The Ruhar hit us on Columbus Day. There we were, innocently drifting along the cosmos on our little blue marble, like the Native Americans in 1492. Over the horizon came ships of a technologically advanced, aggressive culture, and BAM! There went the good old days, when humans got killed only by each other. So, Columbus Day. It fits. When the morning sky twinkled again, this time with Kristang starships jumping in to hammer the Ruhar, we thought we were saved.
This book takes a new approach to sci-fi adventures. It's the story of an average joe with an unusually large obsession for hamburgers who ends up in adventure after adventure that leads him to command a captured starship with the help of a very humorous A.I. he met along the way. Sometimes it is amazingly funny! Occasionally it crawls along. Still, it's a good book and frequently it's a page turner.
The assault on Earth was thwarted by the destruction of the aliens' seed ship, but with Mars still under Lanky control, survivors work frantically to rebuild fighting capacity and shore up planetary defenses. Platoon sergeant Andrew Grayson must crash-course train new volunteers - all while dulling his searing memories of battle with alcohol and meds.
Skip this book. This story had a good premise but I think the author just ran out of steam. In this book they come up with another gimmick to give the story a little breath. It's really not enough. Not enough happens. It was good while it lasted, but after all, it's the fourth book in the series and was bound to peter out sooner or later. The signs were there and it was good while it lasted. I'm not trying to be mean when I say that there is nothing else to be squeezed out of this series.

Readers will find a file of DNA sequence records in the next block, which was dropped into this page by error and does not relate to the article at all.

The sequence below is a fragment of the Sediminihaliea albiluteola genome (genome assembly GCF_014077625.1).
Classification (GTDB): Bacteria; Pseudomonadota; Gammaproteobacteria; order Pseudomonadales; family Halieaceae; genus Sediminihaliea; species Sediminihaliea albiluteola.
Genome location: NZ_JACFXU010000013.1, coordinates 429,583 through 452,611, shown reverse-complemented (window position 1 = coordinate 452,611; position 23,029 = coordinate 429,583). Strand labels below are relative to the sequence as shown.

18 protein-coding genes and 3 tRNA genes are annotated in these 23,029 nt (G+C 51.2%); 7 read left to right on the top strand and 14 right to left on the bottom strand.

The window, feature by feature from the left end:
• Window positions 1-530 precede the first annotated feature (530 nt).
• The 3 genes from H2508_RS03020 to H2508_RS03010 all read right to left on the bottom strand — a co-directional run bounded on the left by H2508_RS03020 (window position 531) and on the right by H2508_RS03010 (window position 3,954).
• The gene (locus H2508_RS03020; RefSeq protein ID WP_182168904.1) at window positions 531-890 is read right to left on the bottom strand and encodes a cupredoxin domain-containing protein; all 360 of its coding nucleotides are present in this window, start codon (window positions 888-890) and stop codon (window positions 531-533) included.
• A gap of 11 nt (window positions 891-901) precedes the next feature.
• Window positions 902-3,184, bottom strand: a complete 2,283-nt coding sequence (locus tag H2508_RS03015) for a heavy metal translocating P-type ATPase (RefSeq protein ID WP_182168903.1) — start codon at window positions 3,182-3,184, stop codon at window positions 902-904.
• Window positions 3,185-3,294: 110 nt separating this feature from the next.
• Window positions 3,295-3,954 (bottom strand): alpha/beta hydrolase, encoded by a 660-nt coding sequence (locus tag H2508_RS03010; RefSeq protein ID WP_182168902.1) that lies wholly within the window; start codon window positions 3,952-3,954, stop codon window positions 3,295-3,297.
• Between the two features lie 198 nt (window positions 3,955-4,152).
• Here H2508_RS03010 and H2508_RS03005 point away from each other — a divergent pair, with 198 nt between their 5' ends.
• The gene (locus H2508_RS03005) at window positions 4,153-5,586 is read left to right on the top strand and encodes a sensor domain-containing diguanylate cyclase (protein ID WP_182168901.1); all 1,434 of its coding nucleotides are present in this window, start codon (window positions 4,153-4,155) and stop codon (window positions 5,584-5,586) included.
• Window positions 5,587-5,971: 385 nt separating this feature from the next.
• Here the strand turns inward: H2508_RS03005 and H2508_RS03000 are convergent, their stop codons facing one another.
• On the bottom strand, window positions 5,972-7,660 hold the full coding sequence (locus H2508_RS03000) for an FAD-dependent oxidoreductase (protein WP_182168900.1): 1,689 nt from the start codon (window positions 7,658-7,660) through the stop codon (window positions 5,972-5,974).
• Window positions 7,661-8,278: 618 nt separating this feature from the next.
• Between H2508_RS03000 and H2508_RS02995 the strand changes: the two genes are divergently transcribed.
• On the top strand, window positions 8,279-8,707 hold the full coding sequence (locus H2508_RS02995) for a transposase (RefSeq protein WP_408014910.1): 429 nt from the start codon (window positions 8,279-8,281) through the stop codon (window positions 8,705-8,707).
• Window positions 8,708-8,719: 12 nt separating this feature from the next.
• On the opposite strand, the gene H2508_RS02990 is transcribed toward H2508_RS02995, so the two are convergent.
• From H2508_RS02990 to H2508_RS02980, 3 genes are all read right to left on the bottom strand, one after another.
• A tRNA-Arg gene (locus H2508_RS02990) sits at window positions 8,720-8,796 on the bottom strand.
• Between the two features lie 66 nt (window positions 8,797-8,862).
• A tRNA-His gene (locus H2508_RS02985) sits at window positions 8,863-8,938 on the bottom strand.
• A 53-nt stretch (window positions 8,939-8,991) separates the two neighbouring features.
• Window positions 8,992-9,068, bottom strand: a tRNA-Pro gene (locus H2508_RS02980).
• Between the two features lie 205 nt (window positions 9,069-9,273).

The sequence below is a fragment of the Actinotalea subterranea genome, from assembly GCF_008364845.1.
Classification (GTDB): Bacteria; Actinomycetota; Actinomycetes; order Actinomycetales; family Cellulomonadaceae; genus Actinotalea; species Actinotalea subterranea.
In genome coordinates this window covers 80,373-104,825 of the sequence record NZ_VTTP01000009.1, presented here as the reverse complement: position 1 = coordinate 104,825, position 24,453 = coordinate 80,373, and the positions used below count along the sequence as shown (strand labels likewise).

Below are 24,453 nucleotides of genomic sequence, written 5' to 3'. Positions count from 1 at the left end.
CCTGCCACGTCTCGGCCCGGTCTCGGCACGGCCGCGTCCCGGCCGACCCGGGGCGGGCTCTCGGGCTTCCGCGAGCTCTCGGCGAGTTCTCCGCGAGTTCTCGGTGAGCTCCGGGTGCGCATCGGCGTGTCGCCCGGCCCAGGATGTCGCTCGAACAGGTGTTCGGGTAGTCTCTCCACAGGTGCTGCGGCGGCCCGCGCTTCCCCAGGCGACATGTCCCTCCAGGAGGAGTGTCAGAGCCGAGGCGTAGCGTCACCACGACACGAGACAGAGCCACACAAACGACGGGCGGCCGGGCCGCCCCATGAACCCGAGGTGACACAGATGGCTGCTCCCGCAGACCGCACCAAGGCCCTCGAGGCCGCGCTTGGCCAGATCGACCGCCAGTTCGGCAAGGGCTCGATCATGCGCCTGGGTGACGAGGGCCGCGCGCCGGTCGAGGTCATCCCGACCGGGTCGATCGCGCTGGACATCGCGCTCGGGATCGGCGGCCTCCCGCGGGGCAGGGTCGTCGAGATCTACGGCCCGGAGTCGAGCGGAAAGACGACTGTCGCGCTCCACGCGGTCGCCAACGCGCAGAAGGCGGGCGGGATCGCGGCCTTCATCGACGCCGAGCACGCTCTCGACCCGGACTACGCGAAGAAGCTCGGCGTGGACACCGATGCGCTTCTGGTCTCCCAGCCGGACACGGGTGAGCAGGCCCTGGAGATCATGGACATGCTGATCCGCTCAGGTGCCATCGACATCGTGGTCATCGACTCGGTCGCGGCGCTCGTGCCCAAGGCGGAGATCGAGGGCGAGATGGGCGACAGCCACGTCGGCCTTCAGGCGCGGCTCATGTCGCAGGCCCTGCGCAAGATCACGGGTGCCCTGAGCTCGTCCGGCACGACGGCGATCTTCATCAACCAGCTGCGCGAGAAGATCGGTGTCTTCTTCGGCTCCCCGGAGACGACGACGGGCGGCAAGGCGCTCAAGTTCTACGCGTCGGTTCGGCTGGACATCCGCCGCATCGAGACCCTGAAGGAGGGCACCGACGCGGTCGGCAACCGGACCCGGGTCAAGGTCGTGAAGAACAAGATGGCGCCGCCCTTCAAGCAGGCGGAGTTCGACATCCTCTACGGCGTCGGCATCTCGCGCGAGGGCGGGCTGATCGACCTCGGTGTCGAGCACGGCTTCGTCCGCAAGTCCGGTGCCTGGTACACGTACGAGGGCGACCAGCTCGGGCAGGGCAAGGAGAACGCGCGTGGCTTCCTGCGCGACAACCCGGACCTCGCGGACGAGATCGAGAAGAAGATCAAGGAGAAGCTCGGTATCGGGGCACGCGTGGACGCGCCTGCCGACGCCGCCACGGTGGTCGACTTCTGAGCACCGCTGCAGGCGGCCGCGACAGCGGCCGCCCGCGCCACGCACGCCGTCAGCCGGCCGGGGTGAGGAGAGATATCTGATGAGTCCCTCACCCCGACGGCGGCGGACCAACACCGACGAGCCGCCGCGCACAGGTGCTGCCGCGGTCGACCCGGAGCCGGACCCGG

From the author of The Power of One comes a new novel about Africa. The time is 1939. White South Africa is a deeply divided nation with many of the Afrikaner people fanatically opposed to the English. The world is also on the brink of war, and South Africa elects to fight for the Allied cause against Germany. Six-year-old Tom Fitzsaxby finds himself in The Boys Farm, an orphanage in a remote town in the high mountains, where the Afrikaners side fiercely with Hitler's Germany.
This was one of Bryce Courtenay's later books. The power of one was his first. There are so many similarities between these two books that I can only conclude that this book is how he would have written t.p.o.o. If he had been more experienced at the time. One book does not exclude the other however, both books are truly amazing! This book like all his books, especially when nara Ted by Humphrey Bower is impossible to put down!
An epic story about war, peace, and the price of freedom, Forever Free reintroduces listeners to William Mandella - who has been living peacefully on the planet called Middle Finger, a refuge for humans who refuse to become part of the group mind known as Man. But after decades of this peace, Mandella and others are tired of living like zoo animals. So they steal a starship - and embark upon a voyage that will forever change their understanding of the universe, and themselves.
Pass this one. It's in the same universe. That's it. It's a depressing story that really leads nowhere.
Large chests are said to encompass all manner of hopes and dreams. Men covet them. Women envy them. But one fact holds true - everyone wants to get their hands on some big ones. The same holds true for one intrepid adventurer - a strapping young lad by the name of Himmel. Armed with his grandfather's trusty longsword and the dream of being the strongest, he sets out on the journey of a lifetime!